It’s time to get in to the nitty gritty. You’ve decided to get your hands dirty, but which of the many DIYbio projects will you tackle? How will you find one that is at your level of understanding/expertise? Where to get the instructions? Well, first of all, you can probably narrow all of the DIYbio projects by looking at the required hardware/goods that are needed. If you have access to a lab, then anything is fair game. If you don’t have access to a lab, you may want to start with building some DIYbio lab equipment as your first project. I’ll be building this list (and the hardware list) over time, mostly by culling from and consolidating materials from around the web. An obvious disclaimer: you may be working with everything from electronics to saws to chemicals, so handle with care, and always take the necessary precautions before you start a project. This can mean proper protective gear (goggles, lab coat, gloves, etc), to simply having someone show you how to use a jigsaw before you pick one up and decide to start cutting materials up.
Citizen Science Projects (Easy)
- Help Discover New Antibiotics
- Mapping Soil Bacteria Diversity
- Eve Online’s Project Discovery which helps with the Human Protein Atlas
DIYbio Projects (Intermediate)
CRISPR Project from The Odin
This project is likely what most people are thinking about when they are wanting to tackle a DIY biology project. You get to do real life genetic engineering and synthetic biology in your home and do so using the latest gene editing technique: CRISPR. Now CRISPR has already gone through a lot of changes since it first hit the scene a few years ago. Scientists can now use it to change a single nucleotide in a genome. That being said, it’s hype is still being debated even while it is enjoying the spot light. But enough about CRISPR in general, it deserves a post of its own (several posts actually).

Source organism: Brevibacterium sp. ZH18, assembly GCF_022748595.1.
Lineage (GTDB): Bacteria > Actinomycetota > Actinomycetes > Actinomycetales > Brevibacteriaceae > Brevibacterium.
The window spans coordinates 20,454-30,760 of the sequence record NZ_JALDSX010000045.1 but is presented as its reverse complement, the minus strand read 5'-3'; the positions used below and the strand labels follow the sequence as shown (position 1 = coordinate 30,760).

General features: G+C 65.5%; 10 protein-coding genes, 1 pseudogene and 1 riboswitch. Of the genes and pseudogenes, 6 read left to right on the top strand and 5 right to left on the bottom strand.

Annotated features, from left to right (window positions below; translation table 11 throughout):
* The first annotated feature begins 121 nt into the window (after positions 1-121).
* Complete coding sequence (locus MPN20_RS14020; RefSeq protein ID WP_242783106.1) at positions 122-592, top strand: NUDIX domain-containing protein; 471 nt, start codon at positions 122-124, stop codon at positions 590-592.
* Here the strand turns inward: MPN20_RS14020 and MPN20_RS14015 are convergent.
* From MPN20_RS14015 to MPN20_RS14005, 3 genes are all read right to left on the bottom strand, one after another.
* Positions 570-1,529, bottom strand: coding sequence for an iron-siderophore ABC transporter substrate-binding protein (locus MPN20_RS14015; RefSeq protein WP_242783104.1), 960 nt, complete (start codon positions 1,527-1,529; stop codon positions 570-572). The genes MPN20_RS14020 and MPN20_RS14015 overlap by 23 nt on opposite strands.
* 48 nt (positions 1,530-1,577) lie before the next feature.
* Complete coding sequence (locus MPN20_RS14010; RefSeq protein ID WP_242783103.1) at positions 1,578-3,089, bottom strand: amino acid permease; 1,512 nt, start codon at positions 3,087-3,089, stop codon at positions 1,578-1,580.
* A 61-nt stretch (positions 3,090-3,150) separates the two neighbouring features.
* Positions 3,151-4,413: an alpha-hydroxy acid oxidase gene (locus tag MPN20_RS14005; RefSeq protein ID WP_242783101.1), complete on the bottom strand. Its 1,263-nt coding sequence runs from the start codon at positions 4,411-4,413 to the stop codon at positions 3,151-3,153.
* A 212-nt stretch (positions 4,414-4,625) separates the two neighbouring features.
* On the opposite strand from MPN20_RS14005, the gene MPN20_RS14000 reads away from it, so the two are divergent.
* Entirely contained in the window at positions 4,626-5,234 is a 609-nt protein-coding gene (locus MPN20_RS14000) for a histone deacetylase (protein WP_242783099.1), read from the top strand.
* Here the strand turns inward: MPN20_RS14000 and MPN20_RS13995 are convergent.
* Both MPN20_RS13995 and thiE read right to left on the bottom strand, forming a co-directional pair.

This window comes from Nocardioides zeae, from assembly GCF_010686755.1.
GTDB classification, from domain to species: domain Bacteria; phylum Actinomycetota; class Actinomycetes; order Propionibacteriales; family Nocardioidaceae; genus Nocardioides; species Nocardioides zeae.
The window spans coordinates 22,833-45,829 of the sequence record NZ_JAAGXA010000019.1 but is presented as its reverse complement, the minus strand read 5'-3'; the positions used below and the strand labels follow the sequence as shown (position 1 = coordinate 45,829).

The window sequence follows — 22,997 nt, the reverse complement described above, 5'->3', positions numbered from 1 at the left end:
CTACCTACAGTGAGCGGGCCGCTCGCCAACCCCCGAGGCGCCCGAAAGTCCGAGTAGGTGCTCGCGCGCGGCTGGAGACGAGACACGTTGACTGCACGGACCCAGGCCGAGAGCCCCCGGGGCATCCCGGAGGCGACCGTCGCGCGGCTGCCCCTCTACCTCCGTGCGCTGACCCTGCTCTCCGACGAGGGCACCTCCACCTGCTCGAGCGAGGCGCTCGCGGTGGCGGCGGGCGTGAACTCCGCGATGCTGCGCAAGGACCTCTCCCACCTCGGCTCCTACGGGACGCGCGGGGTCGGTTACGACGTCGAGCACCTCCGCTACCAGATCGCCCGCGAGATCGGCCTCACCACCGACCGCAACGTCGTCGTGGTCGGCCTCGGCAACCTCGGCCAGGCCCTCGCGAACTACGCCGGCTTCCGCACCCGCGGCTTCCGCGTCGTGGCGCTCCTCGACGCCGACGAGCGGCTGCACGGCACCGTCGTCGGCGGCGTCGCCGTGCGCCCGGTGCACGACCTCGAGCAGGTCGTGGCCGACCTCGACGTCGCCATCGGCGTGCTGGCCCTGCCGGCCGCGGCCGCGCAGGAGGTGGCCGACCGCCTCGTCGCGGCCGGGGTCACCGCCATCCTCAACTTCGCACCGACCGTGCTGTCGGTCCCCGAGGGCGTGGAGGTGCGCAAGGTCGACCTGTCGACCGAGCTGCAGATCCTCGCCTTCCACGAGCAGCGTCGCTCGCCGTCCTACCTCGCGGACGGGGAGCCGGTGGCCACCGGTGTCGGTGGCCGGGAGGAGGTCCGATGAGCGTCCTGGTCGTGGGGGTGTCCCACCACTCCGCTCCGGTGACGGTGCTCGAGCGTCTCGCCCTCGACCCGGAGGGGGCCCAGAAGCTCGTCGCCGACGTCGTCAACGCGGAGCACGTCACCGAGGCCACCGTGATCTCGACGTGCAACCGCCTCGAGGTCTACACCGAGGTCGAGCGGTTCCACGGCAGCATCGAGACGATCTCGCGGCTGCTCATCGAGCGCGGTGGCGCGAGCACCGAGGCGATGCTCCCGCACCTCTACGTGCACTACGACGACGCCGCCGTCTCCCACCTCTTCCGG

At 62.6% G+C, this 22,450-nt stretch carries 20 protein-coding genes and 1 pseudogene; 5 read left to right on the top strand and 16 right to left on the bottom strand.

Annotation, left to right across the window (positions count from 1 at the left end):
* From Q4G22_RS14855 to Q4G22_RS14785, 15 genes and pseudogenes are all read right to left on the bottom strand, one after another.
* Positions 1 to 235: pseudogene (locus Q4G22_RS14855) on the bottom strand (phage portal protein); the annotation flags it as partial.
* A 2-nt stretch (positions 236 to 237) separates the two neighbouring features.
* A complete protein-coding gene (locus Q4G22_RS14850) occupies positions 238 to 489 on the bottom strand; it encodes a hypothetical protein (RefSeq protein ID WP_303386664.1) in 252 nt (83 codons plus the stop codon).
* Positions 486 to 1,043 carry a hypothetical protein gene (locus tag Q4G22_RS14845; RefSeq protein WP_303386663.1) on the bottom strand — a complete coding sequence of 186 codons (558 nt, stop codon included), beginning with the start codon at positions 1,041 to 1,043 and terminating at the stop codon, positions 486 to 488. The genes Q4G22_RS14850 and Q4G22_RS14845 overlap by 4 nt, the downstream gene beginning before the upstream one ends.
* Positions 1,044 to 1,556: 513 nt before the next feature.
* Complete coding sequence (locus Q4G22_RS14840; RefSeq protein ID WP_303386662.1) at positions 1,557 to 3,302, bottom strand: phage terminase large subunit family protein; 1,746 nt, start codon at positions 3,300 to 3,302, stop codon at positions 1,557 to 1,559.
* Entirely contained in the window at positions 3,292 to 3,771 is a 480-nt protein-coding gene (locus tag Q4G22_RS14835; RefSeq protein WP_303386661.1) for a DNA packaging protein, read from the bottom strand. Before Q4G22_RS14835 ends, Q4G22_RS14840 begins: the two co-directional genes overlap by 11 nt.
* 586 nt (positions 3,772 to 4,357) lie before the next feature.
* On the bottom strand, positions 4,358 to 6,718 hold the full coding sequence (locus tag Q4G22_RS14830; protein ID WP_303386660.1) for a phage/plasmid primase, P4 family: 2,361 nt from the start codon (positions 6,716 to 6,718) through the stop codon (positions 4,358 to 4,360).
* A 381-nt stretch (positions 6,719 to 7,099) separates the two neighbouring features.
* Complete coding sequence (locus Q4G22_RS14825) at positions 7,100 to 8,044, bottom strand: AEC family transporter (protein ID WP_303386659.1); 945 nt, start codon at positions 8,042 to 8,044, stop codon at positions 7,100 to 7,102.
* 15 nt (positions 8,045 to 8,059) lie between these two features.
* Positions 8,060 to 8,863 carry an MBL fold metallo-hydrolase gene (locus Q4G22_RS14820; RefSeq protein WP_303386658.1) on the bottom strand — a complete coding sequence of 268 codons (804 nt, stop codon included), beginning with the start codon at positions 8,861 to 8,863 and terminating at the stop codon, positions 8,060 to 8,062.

This project is brought to you by the good folks of The Odin. The Odin was started by Josiah Zayner, a synthetic biologist who recently worked at NASA and left because NASA was too constraining for him. He’s a man of bid ideas and a lot of talent. He’s helped organize biohacking conventions, regularly discusses topics crazy intriguing topics such as curing dog breeds of genetic defects that they’ve acquired through generations of restrictive breeding. (All right, Josiah deserves a post of his own as well, for real, though, on to the project).
The Odin sells a few genetic engineering products. These are all in one kits designed to have everything you need to complete the project, from the DNA down to the nitrile gloves. His kits will have you genetically engineering bacteria or yeast to express green fluorescent protein (GFP) and thus fluorescing green under a UV light. He also sells a kit that can be used with common baker’s yeast, touting that you can brew fluorescent beer. The project takes about 10 hours and 2 days and The Odin provides a thorough lab protocol. A quick note, this doesn’t glow in the dark, it fluoresces. Think of what a black light does to your teeth or to clothing. Your shoe laces aren’t actually glow in the dark, but they look dramatically different under a black light. Anyway, while I need to do a post on this one alone, I have put this off for too long and have had a lot of visitors come and go without telling them about this DIYbio project, so this short write-up is me kicking myself for that and promising to do better for you guys and gals.
Ghostheart / Decellularized Organ:
Here’s the basic rundown on this project. Scientists from Michigan State University discovered that if they used certain chemicals and washing procedures, they could remove the cells from an organ, like, let’s say, a heart. You may have thought that a heart was composed entirely of cells in the first place, so if you remove the cells, what do you have left? But actually, there is an extra-cellular matrix composed of various proteins that acts as the scaffolding that the cells have created to more ore less latch on to. If you remove all the cells (and therefore all of the DNA), you are left with the scaffolding only.
The hope is that some time down the road that these ghost organs can be used as transplant organs for those needing them by seeding the ghost organs with the waiting patient’s own cells. This would effectively make it so that they are receiving a heart (or other organ) that is entirely made of their own DNA, which eliminates the risk of rejection. Plus, and in an entirely Dr. Frankenstein sort of eerie way, you could theoretically use the heart of a pig and place it in a human, since pig hearts are of similar size and functional capacity.